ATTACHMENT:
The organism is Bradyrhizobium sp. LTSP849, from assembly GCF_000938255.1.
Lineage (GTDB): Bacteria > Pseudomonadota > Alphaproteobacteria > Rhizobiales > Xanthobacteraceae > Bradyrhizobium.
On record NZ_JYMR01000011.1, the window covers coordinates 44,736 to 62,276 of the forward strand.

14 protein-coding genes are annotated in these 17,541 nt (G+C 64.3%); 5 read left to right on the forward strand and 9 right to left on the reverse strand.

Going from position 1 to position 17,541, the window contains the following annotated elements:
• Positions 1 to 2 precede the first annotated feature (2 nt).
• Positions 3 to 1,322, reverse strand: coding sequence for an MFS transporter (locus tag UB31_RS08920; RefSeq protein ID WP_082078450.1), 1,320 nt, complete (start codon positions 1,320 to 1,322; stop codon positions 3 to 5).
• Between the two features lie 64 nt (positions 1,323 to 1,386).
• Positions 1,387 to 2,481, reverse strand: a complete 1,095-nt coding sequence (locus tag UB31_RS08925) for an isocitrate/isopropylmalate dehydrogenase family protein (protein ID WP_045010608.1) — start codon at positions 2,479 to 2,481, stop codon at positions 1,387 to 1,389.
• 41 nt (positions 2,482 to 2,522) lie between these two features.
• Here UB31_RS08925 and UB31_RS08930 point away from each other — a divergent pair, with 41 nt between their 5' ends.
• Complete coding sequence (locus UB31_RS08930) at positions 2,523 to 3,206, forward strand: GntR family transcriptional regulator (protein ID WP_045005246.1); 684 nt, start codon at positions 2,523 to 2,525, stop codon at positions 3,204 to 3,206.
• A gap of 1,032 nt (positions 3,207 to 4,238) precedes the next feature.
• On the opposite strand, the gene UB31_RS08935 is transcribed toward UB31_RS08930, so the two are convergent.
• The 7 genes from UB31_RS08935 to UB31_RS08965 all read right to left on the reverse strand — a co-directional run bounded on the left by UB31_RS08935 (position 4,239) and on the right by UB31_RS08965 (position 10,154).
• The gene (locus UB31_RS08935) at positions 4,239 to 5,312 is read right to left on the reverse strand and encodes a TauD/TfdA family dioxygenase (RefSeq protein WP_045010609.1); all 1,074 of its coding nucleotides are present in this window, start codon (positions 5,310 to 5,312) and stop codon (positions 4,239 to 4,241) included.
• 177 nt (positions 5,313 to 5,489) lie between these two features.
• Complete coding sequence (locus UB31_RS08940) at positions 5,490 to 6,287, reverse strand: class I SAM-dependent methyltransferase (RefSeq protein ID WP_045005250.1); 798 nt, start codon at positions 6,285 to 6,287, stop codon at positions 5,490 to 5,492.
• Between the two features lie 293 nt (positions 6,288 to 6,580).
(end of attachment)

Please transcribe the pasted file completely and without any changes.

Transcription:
The organism is Bradyrhizobium sp. LTSP849, from assembly GCF_000938255.1.
Lineage (GTDB): Bacteria > Pseudomonadota > Alphaproteobacteria > Rhizobiales > Xanthobacteraceae > Bradyrhizobium.
On record NZ_JYMR01000011.1, the window covers coordinates 44,736 to 62,276 of the forward strand.

14 protein-coding genes are annotated in these 17,541 nt (G+C 64.3%); 5 read left to right on the forward strand and 9 right to left on the reverse strand.

Going from position 1 to position 17,541, the window contains the following annotated elements:
• Positions 1 to 2 precede the first annotated feature (2 nt).
• Positions 3 to 1,322, reverse strand: coding sequence for an MFS transporter (locus tag UB31_RS08920; RefSeq protein ID WP_082078450.1), 1,320 nt, complete (start codon positions 1,320 to 1,322; stop codon positions 3 to 5).
• Between the two features lie 64 nt (positions 1,323 to 1,386).
• Positions 1,387 to 2,481, reverse strand: a complete 1,095-nt coding sequence (locus tag UB31_RS08925) for an isocitrate/isopropylmalate dehydrogenase family protein (protein ID WP_045010608.1) — start codon at positions 2,479 to 2,481, stop codon at positions 1,387 to 1,389.
• 41 nt (positions 2,482 to 2,522) lie between these two features.
• Here UB31_RS08925 and UB31_RS08930 point away from each other — a divergent pair, with 41 nt between their 5' ends.
• Complete coding sequence (locus UB31_RS08930) at positions 2,523 to 3,206, forward strand: GntR family transcriptional regulator (protein ID WP_045005246.1); 684 nt, start codon at positions 2,523 to 2,525, stop codon at positions 3,204 to 3,206.
• A gap of 1,032 nt (positions 3,207 to 4,238) precedes the next feature.
• On the opposite strand, the gene UB31_RS08935 is transcribed toward UB31_RS08930, so the two are convergent.
• The 7 genes from UB31_RS08935 to UB31_RS08965 all read right to left on the reverse strand — a co-directional run bounded on the left by UB31_RS08935 (position 4,239) and on the right by UB31_RS08965 (position 10,154).
• The gene (locus UB31_RS08935) at positions 4,239 to 5,312 is read right to left on the reverse strand and encodes a TauD/TfdA family dioxygenase (RefSeq protein WP_045010609.1); all 1,074 of its coding nucleotides are present in this window, start codon (positions 5,310 to 5,312) and stop codon (positions 4,239 to 4,241) included.
• 177 nt (positions 5,313 to 5,489) lie between these two features.
• Complete coding sequence (locus UB31_RS08940) at positions 5,490 to 6,287, reverse strand: class I SAM-dependent methyltransferase (RefSeq protein ID WP_045005250.1); 798 nt, start codon at positions 6,285 to 6,287, stop codon at positions 5,490 to 5,492.
• Between the two features lie 293 nt (positions 6,288 to 6,580).